The latency period for mesothelioma is the length of time that passes from when the patient was first exposed to asbestos up until the diagnosis of mesothelioma. In comparison to other diseases that develop from asbestos exposure, the latency period for mesothelioma is the longest. The latency period for mesothelioma is usually anywhere between 20 to 50 years.
In most cases, the latency period will be shorter amongst people who have been exposed to asbestos for longer periods of time. Most people are diagnosed with pleural mesothelioma when they are between the ages of 40 to 69. If a person receives a diagnosis before the age of 40, they have most likely been exposed to asbestos as a child. A child receiving a diagnosis of mesothelioma is extremely rare; however, when it does occur the cause has been attributed to asbestos being present in the child's living environment.
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Importance of Early Diagnosis
Because of the long latency periods associated with mesothelioma the disease's prognosis generally poor. Much like any other disease, treatment for mesothelioma is the most effective when a diagnosis is made in the early stages of cancer. The symptoms of mesothelioma are difficult to detect as they do not present until well after the disease has manifested itself, and even then can mimic the symptoms of other diseases. Although somewhat difficult, an early diagnosis of mesothelioma is paramount to a good prognosis.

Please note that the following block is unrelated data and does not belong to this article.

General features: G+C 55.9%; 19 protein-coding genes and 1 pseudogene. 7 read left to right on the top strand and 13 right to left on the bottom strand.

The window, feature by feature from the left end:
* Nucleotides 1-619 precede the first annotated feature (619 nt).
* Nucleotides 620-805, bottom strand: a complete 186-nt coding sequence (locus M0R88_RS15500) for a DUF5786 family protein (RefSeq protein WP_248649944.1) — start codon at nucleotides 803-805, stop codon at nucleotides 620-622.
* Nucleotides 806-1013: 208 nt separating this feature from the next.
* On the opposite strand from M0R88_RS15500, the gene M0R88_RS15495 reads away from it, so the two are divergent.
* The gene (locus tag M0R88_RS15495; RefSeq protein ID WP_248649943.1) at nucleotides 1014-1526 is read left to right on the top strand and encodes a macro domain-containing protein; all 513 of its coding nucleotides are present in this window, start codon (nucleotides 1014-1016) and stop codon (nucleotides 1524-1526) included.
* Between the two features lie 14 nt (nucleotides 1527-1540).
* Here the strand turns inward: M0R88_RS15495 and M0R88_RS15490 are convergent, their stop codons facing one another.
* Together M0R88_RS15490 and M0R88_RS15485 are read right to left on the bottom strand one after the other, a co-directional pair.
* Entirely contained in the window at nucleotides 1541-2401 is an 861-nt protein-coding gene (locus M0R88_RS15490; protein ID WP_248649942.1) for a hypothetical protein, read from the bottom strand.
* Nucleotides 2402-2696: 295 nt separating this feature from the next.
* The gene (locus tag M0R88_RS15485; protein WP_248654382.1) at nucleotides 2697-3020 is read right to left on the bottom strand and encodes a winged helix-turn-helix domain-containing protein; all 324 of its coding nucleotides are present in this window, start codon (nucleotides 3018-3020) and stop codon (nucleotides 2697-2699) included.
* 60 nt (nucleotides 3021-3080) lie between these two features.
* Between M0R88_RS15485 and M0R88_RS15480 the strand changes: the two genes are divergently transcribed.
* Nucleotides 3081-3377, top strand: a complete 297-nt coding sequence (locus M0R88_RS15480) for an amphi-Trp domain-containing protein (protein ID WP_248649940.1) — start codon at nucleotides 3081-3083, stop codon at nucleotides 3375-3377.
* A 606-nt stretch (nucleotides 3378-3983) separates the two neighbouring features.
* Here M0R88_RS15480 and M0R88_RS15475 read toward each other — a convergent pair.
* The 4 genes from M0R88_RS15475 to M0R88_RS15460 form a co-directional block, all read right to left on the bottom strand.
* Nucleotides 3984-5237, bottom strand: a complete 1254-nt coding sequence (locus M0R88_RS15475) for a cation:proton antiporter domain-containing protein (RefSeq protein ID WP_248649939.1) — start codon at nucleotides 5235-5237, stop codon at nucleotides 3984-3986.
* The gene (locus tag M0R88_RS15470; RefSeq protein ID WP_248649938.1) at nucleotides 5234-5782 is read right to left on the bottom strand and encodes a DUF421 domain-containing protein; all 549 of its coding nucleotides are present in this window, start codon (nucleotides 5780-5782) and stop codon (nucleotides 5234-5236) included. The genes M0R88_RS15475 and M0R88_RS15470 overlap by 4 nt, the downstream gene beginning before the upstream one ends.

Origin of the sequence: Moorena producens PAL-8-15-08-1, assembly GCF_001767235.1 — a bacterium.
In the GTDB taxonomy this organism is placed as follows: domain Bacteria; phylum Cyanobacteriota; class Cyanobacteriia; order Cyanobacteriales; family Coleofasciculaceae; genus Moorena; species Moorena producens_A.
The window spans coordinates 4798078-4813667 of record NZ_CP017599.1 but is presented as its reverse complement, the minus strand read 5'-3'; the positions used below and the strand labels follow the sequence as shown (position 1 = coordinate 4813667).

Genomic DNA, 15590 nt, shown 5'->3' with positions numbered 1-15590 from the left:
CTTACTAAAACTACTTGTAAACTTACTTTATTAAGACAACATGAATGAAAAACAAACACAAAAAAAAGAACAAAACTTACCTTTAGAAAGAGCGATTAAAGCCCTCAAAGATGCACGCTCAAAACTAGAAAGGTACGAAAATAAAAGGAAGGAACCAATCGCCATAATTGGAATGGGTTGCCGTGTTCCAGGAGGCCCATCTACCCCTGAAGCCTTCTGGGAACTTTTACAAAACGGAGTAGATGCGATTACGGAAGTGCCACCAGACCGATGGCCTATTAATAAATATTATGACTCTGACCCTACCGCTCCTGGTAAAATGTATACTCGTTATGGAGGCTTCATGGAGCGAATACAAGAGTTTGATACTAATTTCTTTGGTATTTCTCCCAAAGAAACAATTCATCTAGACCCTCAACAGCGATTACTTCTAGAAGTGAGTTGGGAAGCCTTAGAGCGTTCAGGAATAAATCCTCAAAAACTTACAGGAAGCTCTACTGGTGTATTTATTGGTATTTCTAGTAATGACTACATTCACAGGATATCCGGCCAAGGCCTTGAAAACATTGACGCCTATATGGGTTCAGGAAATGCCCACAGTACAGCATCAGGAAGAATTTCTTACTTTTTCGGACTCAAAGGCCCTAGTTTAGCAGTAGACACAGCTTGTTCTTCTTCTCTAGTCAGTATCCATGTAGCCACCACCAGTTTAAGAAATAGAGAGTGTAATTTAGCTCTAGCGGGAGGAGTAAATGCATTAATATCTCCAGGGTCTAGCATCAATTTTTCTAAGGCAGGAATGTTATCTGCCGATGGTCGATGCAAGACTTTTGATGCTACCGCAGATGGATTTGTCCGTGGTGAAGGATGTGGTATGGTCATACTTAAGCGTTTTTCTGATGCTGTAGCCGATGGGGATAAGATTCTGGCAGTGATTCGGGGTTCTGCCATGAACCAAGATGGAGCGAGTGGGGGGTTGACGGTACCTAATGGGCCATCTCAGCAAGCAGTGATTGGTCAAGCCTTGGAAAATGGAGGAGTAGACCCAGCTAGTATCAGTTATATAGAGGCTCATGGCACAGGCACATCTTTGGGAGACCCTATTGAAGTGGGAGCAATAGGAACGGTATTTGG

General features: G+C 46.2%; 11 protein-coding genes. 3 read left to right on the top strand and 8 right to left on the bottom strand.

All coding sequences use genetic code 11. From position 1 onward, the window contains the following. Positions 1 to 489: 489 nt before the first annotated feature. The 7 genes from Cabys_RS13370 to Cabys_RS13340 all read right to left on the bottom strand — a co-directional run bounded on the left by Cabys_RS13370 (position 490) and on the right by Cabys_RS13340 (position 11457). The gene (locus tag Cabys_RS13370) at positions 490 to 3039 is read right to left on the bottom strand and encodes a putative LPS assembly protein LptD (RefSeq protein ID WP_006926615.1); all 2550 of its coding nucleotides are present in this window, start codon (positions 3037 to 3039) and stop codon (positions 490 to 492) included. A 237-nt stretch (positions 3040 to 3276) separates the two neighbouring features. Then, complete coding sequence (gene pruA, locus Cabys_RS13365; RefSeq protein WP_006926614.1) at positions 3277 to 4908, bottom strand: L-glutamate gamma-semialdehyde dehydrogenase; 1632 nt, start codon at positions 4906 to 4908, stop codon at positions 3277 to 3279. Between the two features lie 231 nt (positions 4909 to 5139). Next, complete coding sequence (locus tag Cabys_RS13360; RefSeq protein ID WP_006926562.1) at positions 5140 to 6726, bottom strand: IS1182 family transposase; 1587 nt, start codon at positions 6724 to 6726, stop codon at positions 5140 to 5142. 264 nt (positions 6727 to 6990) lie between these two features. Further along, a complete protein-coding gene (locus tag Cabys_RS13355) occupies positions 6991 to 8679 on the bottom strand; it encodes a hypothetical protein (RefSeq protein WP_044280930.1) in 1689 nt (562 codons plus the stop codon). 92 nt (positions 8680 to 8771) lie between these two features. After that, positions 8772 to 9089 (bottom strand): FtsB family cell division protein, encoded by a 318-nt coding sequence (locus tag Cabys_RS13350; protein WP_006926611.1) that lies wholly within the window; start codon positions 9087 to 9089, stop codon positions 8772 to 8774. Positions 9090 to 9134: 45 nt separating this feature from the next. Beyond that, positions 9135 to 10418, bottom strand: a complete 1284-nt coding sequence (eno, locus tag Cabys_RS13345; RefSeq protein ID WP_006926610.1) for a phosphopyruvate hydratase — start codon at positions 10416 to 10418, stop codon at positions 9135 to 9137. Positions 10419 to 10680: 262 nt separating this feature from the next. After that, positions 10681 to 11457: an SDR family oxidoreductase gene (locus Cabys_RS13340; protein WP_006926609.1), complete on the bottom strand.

Mesothelioma can develop in bodily tissue other than that lining the lungs. In a study conducted on 69 people with mesothelioma, there was a 35-year latency period for pleural mesothelioma, or mesothelioma within the lungs, and a 28-year latency period for peritoneal mesothelioma, or mesothelioma of the abdomen.
In most people who have received a diagnosis of mesothelioma, their exposure to asbestos was occupational. It is expected that people will continue to be diagnosed with the disease at least through the year 2020, despite the continued regulation of asbestos and asbestos-containing materials. The reasoning behind this is due to the latency period of mesothelioma and the fact that many people have the disease for years prior to seeking treatment. Approximately 2,000 to 3,000 new cases of mesothelioma are diagnosed in the United States alone each year.
Since people are living longer lives in comparison to many decades ago, it is expected that the statistics regarding how many people will be diagnosed with mesothelioma will undergo a significant change.
Secondary exposure occurs when family members come into contact with asbestos fibers that were brought home on the clothing or hair of those who were working in conditions where asbestos was present. The latency period makes it difficult to determine when such people were initially exposed to asbestos. Since a person's initial exposure to asbestos will vary depending on how long they were working in conditions where asbestos was present, it is complicated to determine concrete statistics regarding latency period.